4. Here is the cockpit layout-very clean and compact. Note the adjustable foot-brace system forward. Hobie calls these “pedals,” but there is no “pedaling” involved as with the Mirage drive system (not present on the Quest). As kytflyr points out below however, the foot pedals are used to control the rudder (later). Note also the twin mesh pockets on either side, and the 8-inch round hatch. Note too, the relatively new deluxe seat with four attachment points, two forward and two aft. The early Quests used the basic (i.e., deluxe) Hobie seat found on nearly all of their yaks at that time that had only the two forward seat straps. I don't know if this seat is an improvement over the earlier seats or not. Perhaps some of the folks who have used either or both can chime in here. Note the two after scuppers behind the seat where the Hobie cart plugs in from below. If you are not carrying a crate or ice chest here, the posts of the cart can be dropped in from above for convenient carrying. Note also the two built-in rod-holders and the fairly large deck space behind the seat.
5. In this closer view of the forward portion of the cockpit, the foot-brace system is a little clearer. Especially note the Scotty rod-holder mount just aft of the forward hatch, and the hatch bungee. This Scotty mount will accept all the basic Scotty rod-holders that can be swiveled to either side of the boat, or forward just as easily. Note also the two sets of scuppers here also. It's not clear to me just why two sets of scuppers are needed, but it may have to do with the weight of the occupant, and how much the bow is elevated while underway. Note also the built-in handles or hand grips in the hull itself, just aft of the mesh pockets. These are present on both sides, and apparently were the inspiration for the handles now found on the Adventure. In fact, the basic hull design of the Adventure, along with its 3-foot greater length, strongly suggested to me a Quest on steroids!
The newer style Hobie paddle-keeper bungees, with the very handy pull-tab, are also clear in this pic on either side of the hull. Note too, the central cup-holder, a small tray for tackle or various odds and ends (with its own built-in drain), and the elevated flat area where one might mount a fish-finder assuming you were careful in the positioning of the Scotty rod-holder. One problem with the Quest, as compared to the Outback or Sport, is the lack of any flat gunwale areas upon which one might mount rod-holders, RAM ball mounts, or electronics.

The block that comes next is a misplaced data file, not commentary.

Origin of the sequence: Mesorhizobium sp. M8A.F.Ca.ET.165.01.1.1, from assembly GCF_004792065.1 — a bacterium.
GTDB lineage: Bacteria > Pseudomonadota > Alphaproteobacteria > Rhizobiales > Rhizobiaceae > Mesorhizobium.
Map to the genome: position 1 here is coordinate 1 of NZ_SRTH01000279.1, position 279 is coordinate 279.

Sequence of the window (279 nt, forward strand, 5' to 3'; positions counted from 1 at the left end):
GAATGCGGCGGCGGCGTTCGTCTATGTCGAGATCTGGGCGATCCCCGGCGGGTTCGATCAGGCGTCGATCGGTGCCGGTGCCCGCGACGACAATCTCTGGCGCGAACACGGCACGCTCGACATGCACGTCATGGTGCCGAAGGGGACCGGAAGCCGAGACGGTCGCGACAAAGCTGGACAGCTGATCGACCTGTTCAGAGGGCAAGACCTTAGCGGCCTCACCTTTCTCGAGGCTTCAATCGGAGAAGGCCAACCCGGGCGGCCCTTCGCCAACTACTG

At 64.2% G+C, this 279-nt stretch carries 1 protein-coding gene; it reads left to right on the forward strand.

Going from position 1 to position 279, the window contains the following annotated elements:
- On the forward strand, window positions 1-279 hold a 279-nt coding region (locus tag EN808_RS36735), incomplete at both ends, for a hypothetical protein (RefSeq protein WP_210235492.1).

6. In this stern view, note the abundance of storage space for a crate and/or ice chest. Note too, the deck indentations where one might install 1-2 extra 8-inch round hatches. Such a hatch at the stern might be very useful for packing camping gear and food if you planned to do some sea kayaking and touring. Such a hatch behind the seat would probably be pretty useless since you would probably have an ice chest or crate there anyway. Note also the naked stern-no rudder, although the rudder line openings are already drilled and in place.
A rudder is the one thing that is not included with the basic Quest or the Fisherman models. Now, some folks don't care for a rudder, but if you ever do any drift fishing over the flats along the East or Gulf Coasts, or down a large river system, you might be glad you had one. Without it, you will have to dig out your paddle and keep it handy for positioning yourself. So, if you think you might like one, my recommendation would be to order the rudder, and have the dealer install it before you take possession of your yak. However, it should be noted that the rudder installation and arrangement on the Quest is somewhat different than on the Mirage drive kayaks, as kytflyr mentions below, and it may be a bit easier to install on the Quest. Either way, let the dealer or factory install it for you--you will probably be glad you did.
So, there you have it-the Quest is another really nice boat from the Hobie folks that does not overlap much, if at all, with the other kayaks in their line. If you don't need a tandem or a Mirage drive, this may be just the boat for you if you like to tour or fish. Fast, stable, and a reasonable weight and length combo. Plus a lot of the stuff that is extra on other yaks comes standard on the Quest, such as the seat, paddle and rod-holders. Check it out.